Festivals

Green Man -- Devendra, "olde English folk" and rain, rain and more rain

Michael Bonner

Barely off site, but here’s how it was. Stephen Malkmus And The Jicks just wound it up on the main stage with the new addition of Sleater Kinney’s Janet Weiss behind the drum kit, and with a few choice words to some of their UK friends: “We endorse The Cribs, but not fucking Kasabian”.

It’s something to do with a recent weekend at V Festival, apparently, and frankly we can’t say we blame him. The Jicks themselves remain something of an acquired taste – you can’t help but feel Malkmus’ skill is in elegantly slack guitar playing and couplets of the tossed-off variety, while sometime here feels overwrought or overdone. But still, there’s some fine moments and it’s worth staying to hear Malkmus’ between-song bon mots.

Prior to The Jicks, Herman Dune played one of the sets of the weekend, David Herman Dune and his band play eerily beautiful songs like ‘Wish That I Could See You Soon’, tales of long-distance romance and life on the road beat out on trebly acoustic guitar and slipshod drums. There’s Devendra Banhart, looking sharp in tight black waistcoat and crisp white shirt, debuting a number of tracks from his new album Smokey Rolls Down Thunder Canyon backed by his Hairy Fairy band and bouncing round the stage rapping a shaker for a climactic ‘Just Like A Child’.

Seasick Steve keeps it stripped down in the Folkey Dokey tent, a set of gnarled, bare-ass blues that lack gloss but make up for it with raw, earthy showmanship. Meanwhile, Super Furry Animals’ Gruff Rhys flipped the notion solo sets have to be earnest yawn fests, wheeling onstage a billboard-sized testcard, dressing as a newsreader and an aeroplane captain, and during a climactic ‘Skylon’, relating the tale of a dramatic mid-air terrorist attack as friends dressed as air marshals and terrorists act out the warfare with fake TNT canisters and plastic guns. Although why the terrorist is wearing a Mighty Morphin’ Power Rangers helmet remains unclear.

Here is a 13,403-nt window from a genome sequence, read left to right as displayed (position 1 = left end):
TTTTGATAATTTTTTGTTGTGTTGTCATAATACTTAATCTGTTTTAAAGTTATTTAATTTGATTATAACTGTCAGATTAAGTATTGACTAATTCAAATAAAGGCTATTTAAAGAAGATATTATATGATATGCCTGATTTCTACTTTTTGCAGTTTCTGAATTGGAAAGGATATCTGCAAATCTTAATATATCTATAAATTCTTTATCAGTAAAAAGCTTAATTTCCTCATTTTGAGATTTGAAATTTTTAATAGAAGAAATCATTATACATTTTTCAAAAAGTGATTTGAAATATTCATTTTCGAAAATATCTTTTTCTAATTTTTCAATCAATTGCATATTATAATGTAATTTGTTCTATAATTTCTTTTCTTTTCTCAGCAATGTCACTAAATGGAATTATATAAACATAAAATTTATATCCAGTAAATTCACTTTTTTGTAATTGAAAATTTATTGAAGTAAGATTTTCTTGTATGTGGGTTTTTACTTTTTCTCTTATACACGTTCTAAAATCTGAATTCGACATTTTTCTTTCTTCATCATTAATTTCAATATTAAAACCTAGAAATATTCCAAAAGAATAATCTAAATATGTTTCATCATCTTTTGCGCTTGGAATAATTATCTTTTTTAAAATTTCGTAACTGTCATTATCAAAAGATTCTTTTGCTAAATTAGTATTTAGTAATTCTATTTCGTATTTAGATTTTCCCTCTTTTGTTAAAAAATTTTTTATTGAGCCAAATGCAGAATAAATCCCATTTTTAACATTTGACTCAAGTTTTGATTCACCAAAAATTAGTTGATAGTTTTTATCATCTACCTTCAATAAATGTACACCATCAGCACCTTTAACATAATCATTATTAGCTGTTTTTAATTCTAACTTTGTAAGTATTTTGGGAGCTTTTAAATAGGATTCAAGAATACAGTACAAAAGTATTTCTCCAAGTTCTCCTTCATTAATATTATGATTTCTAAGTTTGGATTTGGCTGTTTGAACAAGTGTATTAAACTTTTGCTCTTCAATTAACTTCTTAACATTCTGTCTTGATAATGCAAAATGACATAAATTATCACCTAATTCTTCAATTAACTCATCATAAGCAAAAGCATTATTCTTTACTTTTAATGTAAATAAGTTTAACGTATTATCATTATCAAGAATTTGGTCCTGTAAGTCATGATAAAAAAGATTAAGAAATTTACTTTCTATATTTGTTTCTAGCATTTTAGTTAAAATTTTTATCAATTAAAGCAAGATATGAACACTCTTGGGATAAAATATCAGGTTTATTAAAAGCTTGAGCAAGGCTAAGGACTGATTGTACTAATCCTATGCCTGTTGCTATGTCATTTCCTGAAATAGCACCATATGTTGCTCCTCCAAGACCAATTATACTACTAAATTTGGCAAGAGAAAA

In many ways, Green Man has moved far from its roots in bread-and-butter folk, so former Pentangle man John Renbourn feels pretty special, his set of dexterous baroque guitar and Celtic traditionals received with hushed awe. Meanwhile, out on the Literature tent, Shirley Collins performed the last of her three academic talks, a historical piece on old Romany song complete with ancient-sounding recordings of traveller’s songs.

Directing Hand find their roots in the traditionals, too, although they spin out the influence in strange, experimental directions. Led by Alex Neilson, a young Scottish percussionist who’s been sharing the stage with Bonnie ‘Prince’ Billy, Directing Hand recast olde English folk as a broiling, improvised racket of freeform drums, sweeping harp, and throaty, undulating yodeling courtesy of his collaborator Vinnie Blackwall. It’s impressive stuff, but like the shins-deep mud plains that now cover much of the site, rather something of an endurance test.

Still, it’s testament to Green Man’s spirit that even a spot of rain can’t ruin a good time. Roll on next year.

LOUIS PATTISON


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